Persisting pain in children package: WHO guidelines on the pharmacological treatment of persisting pain in children with medical illnesses
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Other TitlesConjunto de documentos sobre el dolor persistente en niños: directrices de la OMS sobre el tratamiento farmacológico del dolor persistente en niños con enfermedades médicas
World Health Organization. (2012). Persisting pain in children package: WHO guidelines on the pharmacological treatment of persisting pain in children with medical illnesses. Geneva : World Health Organization. http://www.who.int/iris/handle/10665/44540
Greek translations were published by Merimna Society for the Care of Children and Families Facing Illness and Death in Greece
Italian version was published by Fondazione IRCCS, Istituto Nazionale dei Tumori di Milano, via Venezian 1, 20133 Milano, Italy.
Russian version published by Practical Medicine LLC Publishing House, Russian Federation
The Japanese version is published by Kanehara & Co., Ltd, Japan
ContentsContents: WHO guidelines on the pharmacological treatment of persisting pain in children with medical illnesses - Three brochures with important information for physicians and nurses; pharmacists; policy-makers and medicines regulatory authorities, hospital managers and health insurance managers - Dosing card - Pain Scale for children (4 years of age and up) - Pain Scale for children (6 - 10 years) - Wall chart for waiting rooms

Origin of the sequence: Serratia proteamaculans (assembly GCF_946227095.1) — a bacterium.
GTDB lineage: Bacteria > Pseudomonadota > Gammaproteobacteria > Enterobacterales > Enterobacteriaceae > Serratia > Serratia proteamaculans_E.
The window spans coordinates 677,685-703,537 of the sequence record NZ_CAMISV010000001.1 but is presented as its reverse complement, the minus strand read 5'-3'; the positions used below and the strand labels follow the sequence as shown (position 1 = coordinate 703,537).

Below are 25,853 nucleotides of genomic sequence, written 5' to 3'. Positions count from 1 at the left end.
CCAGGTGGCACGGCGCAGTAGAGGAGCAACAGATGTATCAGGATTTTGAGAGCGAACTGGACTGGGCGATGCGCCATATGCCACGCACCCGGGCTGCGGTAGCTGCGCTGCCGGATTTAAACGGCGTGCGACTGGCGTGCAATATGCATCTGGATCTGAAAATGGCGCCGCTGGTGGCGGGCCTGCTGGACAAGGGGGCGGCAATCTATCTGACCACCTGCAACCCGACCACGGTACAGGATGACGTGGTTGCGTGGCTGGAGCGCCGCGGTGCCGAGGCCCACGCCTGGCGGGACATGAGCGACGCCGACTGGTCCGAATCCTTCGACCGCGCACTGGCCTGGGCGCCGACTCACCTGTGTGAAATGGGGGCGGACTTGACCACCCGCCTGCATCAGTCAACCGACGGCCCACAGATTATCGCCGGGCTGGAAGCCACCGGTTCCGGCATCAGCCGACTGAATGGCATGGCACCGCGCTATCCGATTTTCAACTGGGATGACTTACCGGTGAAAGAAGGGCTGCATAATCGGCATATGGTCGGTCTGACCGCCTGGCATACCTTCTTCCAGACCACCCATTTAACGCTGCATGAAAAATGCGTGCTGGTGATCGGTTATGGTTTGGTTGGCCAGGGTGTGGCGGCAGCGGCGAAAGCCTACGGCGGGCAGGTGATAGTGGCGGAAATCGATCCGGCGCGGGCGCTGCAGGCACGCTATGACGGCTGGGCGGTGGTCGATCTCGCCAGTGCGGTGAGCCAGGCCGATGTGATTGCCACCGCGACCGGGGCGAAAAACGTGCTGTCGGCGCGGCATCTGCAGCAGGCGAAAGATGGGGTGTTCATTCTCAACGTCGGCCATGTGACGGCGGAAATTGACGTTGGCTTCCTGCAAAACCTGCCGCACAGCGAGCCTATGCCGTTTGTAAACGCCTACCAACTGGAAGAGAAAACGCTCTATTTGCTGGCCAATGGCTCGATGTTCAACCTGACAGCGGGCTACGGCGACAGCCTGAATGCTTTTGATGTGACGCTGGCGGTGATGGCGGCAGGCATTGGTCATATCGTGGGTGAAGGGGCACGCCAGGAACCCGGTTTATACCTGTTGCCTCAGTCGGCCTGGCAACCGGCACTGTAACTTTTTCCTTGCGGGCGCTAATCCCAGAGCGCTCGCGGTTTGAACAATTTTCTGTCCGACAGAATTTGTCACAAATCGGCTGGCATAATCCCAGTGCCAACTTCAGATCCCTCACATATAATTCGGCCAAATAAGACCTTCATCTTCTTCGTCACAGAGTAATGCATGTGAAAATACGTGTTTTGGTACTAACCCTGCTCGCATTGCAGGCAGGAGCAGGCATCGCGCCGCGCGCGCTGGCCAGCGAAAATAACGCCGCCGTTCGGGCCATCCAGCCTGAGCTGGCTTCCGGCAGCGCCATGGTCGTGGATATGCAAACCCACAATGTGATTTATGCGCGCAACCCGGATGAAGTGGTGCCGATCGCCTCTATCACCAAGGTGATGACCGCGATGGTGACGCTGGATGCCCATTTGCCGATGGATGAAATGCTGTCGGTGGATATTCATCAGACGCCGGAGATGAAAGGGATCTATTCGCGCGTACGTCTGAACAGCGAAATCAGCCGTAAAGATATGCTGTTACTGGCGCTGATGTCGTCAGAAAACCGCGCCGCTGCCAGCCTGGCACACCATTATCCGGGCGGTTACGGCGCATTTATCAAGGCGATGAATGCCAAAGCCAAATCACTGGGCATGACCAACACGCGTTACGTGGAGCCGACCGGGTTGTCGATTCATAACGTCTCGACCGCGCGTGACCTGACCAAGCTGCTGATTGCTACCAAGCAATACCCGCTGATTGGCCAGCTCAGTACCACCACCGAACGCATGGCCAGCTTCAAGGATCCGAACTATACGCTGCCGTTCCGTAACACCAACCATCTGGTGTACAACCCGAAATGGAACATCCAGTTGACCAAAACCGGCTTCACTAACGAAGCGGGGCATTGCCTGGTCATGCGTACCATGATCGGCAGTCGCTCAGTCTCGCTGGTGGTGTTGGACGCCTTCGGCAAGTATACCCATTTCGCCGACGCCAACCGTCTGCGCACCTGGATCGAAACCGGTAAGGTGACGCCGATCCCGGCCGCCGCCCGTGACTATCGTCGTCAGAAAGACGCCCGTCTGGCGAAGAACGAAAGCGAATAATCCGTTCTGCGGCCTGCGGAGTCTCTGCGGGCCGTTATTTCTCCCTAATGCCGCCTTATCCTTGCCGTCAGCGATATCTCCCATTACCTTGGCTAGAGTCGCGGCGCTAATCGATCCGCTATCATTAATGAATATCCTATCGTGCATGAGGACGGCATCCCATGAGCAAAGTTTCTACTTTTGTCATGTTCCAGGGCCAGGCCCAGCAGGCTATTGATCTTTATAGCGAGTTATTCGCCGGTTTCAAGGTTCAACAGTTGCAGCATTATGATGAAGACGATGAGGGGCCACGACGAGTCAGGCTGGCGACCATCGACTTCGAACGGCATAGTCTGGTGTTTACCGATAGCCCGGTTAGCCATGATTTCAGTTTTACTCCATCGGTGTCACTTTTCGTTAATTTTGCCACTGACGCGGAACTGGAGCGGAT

978-617-7152-24-7 (Ukrainian - Physician and Nurses)
978-617-7152-06-3 (Ukrainian - Guidelines)
Other Language Versionsespañol
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Persistence of goitre in children post-salt iodization in Islamic Republic of Iran: autoimmune status Dabbaghmanesh, M.H.; Sadegholvaad, A.; Ejtehadi, F.; Omrani, G.R. (2009)We evaluated the prevalence of autoimmune thyroiditis in a random sample of 1188 schoolchildren aged 8-13 years with normalized iodine intake in the Islamic Republic of Iran. The prevalence of goitre was 39.6%; the majority had palpable but non-visible goitre. Of a subsample of 500 children, median urinary iodine excretion [18/8 microg/dL] indicated normal iodine intake. Thyroid peroxidase [TPO] antibody was positive in 3.7% of children and was significantly correlated with the prevalence of goitre and hypothyroidism. No correlation was seen ...